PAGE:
Heidi Hetzer, the 78-year-old German woman who has been driving her 1930 Hudson around the world for the last 13 months, will make a pit stop at the AACA Eastern Division National Fall Meet in Hershey, Pa., from Oct. 7-10. During the AACA meet, Hetzer will call the Hudson-Essex-Terraplane Club’s booth her home and speak on two occasions.
Even with a recently broken hand — sustained while repairing her chariot — Hetzer is still raring to go, making the stop at Fall Hershey a rare moment when she lets her Hudson’s engine cool.
“So far, I love driving,” said Hetzer, who has 11 months to go until she returns to Berlin. “I cannot wait until the next day to drive. I am unhappy if I have a break down, and I really love every day driving. It’s kind of a drug — I need it! I need to drive!”
From behind the three-spoked steering wheel of her 1930 Hudson Great Eight two-door sedan, Hetzer has already seen some amazing places. She drove east from Berlin, hitting Vienna, Iran, Uzbekistan, China, Laos, Thailand, Malaysia, Singapore, Australia, New Zealand and points between before hitting North America by way of Los Angeles. Since coming to the United States, she’s been to the Grand Canyon then bounced between Canada and the United States, along the way stopping in Detroit where Hudson was based.
“I didn’t really know what a good car I bought,” Hetzer said. “I am just learning now what a great car [it is], and what great jobs the designers did and how intelligent they were. If you don’t drive too fast, this car will last forever.”
Hetzer admits that her Hudson is on its second engine, the first one conking out shortly after she left. She said that the original engine had been rebuilt 30 years and hadn’t been specifically prepared for her journey. In fact, the Hudson wasn’t bought until she began planning to drive around the globe.
The Hudson was found by Hetzer online, where it had been listed for sale over six years. She said in Germany, people want cabriolets (convertibles), “but I didn’t want one. People in Germany don’t know how good of a car it is. They want it open, to be seen. They want it to be a cabriolet. I have cabriolets, but I didn’t want one [for this trip].”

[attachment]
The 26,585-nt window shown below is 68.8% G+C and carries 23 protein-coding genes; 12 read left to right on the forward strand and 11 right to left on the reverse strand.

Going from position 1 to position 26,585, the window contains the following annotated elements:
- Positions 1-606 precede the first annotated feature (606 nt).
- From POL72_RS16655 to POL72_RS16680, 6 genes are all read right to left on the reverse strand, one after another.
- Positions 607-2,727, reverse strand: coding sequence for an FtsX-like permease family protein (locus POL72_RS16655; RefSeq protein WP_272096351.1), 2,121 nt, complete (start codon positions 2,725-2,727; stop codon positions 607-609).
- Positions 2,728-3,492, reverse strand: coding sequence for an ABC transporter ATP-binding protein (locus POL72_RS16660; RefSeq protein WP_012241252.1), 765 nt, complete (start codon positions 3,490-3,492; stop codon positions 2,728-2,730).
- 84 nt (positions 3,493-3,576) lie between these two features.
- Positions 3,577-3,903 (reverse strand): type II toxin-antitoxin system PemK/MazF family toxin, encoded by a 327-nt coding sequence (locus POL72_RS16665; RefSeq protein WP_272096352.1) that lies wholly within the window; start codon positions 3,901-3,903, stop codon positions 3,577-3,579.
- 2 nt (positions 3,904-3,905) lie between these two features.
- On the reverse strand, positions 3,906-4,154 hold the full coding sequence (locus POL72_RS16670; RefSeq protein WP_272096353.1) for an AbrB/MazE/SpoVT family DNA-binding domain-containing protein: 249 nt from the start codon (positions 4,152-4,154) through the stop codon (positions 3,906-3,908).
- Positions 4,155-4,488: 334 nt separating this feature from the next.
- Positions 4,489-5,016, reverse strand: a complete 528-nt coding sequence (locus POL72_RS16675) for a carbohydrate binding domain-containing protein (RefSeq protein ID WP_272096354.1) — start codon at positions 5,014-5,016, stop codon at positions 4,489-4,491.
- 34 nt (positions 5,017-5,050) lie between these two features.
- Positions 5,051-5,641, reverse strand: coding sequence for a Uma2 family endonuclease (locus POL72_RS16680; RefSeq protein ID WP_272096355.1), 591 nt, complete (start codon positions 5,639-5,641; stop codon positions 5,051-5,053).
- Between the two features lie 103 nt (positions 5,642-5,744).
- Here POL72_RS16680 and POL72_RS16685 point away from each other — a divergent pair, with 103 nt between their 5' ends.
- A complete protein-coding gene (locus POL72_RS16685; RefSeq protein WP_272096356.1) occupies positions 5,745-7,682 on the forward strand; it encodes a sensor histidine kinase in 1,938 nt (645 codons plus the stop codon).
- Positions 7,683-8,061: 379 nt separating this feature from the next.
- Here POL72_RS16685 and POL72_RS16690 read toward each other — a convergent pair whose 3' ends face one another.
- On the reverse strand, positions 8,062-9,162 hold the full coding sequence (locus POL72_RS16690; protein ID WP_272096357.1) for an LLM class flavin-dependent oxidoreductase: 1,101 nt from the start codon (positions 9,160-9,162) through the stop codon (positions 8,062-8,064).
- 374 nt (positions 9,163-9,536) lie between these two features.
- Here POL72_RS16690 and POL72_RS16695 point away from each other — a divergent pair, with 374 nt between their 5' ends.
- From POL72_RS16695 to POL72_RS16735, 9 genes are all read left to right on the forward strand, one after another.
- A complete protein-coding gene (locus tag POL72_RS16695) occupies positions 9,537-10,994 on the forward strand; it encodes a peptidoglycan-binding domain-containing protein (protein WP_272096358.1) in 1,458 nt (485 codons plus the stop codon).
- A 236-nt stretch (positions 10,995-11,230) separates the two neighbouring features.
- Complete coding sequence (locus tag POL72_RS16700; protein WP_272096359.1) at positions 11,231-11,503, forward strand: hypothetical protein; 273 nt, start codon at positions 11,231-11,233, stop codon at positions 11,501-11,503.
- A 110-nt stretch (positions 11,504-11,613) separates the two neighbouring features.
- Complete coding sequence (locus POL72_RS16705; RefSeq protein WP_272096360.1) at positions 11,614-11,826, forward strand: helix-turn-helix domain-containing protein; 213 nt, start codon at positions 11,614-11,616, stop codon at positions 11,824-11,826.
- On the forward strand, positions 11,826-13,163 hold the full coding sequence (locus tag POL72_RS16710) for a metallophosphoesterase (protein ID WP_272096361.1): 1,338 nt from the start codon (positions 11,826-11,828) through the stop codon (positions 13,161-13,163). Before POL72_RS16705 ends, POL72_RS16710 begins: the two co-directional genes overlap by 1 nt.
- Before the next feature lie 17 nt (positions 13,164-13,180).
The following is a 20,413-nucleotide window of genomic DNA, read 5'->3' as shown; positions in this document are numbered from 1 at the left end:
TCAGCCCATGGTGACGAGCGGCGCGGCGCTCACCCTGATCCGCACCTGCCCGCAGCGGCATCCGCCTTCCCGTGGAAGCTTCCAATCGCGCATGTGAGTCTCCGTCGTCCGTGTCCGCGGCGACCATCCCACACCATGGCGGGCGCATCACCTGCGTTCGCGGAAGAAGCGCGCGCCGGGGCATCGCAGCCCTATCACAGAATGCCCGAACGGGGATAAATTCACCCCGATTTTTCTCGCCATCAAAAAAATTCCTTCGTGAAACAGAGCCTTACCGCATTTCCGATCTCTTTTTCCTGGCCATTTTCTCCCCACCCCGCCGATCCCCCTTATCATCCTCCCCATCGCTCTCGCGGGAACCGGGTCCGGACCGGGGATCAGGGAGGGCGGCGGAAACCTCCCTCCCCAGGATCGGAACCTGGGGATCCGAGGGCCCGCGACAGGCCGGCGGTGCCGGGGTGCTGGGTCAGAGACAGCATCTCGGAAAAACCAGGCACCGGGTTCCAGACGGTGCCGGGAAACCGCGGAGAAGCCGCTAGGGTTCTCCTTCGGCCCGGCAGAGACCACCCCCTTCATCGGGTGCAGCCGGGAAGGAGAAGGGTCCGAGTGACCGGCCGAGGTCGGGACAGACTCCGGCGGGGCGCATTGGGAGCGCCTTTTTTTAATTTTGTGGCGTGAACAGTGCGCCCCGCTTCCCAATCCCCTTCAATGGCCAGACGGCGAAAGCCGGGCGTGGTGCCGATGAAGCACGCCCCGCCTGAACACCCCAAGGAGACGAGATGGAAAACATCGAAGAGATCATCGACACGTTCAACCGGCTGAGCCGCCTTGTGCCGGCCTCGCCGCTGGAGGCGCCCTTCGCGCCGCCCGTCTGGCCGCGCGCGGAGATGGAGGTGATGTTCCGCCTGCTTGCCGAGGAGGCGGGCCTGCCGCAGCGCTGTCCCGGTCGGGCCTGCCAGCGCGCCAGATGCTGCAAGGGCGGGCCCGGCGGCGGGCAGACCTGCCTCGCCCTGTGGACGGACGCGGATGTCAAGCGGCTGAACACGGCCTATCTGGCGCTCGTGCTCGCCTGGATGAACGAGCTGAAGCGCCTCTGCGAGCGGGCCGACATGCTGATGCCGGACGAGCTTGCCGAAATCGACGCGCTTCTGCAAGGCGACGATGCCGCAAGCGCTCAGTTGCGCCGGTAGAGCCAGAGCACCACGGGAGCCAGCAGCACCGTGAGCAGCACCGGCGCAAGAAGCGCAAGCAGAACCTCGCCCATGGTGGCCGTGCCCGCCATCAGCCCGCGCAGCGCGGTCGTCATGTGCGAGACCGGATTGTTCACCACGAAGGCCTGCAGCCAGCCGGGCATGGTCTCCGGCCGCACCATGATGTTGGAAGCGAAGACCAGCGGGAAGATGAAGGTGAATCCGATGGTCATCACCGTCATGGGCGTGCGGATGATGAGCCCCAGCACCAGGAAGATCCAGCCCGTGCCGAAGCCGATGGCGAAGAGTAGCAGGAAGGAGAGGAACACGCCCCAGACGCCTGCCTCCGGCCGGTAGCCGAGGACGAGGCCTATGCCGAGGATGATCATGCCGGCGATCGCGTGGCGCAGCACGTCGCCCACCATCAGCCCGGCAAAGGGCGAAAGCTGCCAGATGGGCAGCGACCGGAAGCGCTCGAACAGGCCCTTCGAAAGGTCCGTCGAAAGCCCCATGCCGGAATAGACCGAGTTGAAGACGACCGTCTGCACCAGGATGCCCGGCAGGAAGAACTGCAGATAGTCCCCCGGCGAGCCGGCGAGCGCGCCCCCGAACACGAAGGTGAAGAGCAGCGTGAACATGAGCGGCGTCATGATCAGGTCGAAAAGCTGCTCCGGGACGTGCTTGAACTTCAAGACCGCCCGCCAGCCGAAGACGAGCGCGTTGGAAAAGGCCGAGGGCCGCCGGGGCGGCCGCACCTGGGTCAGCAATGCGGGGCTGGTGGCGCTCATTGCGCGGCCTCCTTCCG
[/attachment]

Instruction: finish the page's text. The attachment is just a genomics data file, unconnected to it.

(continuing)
The trip itself was inspired by Hetzer’s hero, Clärenore Stinnes, an accomplished race car driver like Hetzer herself and who drove around the world from 1927 to 1929 at the age of 24. Although both women took to circumnavigating the globe, Hetzer is careful to draw comparisons between them.
“I am not going exactly the same route, I am 78 and she was 24, so that is why I don’t drive longer, but I drive double the kilometers that she did. The routes are so much different. You cannot compare me with her because it was much, much more difficult [for her].”
Stinnes also completed her journey with the aid of a sponsor, two mechanics and a freight vehicle that followed with spare parts and equipment. Meanwhile, Hetzer has only a riding companion, and now that her Hudson is an antique itself, she’s encountering a whole new set of problems, and she doesn’t seem to mind.
“People ask, ‘Why are you going with an old car?’ Because everybody goes with a new car, it is nothing special. I want to feel how the engine is ticking and how difficult it is to repair the car. It is very difficult. You find people that are good to know and people that have never seen an old car so they cannot help you much, but I learned to be a mechanic.”
Oil and fuel have run through Hetzer’s veins long before she took to driving around the world, and even racing cars. Her father owned an Opel dealership in Berlin, which she took over in 1970. Her own children weren’t interested in taking over the business, so when Hetzer retired, she looked for an outlet. So far, driving around the world suits her perfectly.
“I sold my business and was out of job, so what could I do? My children said, ‘What will you do? You will die.’ So I went around the world.”
After Hetzer’s stop in Hershey, she will proceed to Florida and then on to South America, skipping Cuba because of the long delays in getting her car to the island nation and also Mexico and Central America, due to the turmoil in those nations. From Patagonia, her Hudson will be shipped to South Africa from where she’ll drive home to Berlin.
“I am slowing down because I am already getting close and getting sad,” she said. “What am I going to do when I get home?”
When she gets home, she plans to take her grandchildren for rides in the old Hudson. She’s also not ruling out another round-the-world trip.
Follow along on the Heidi Hetzer blog.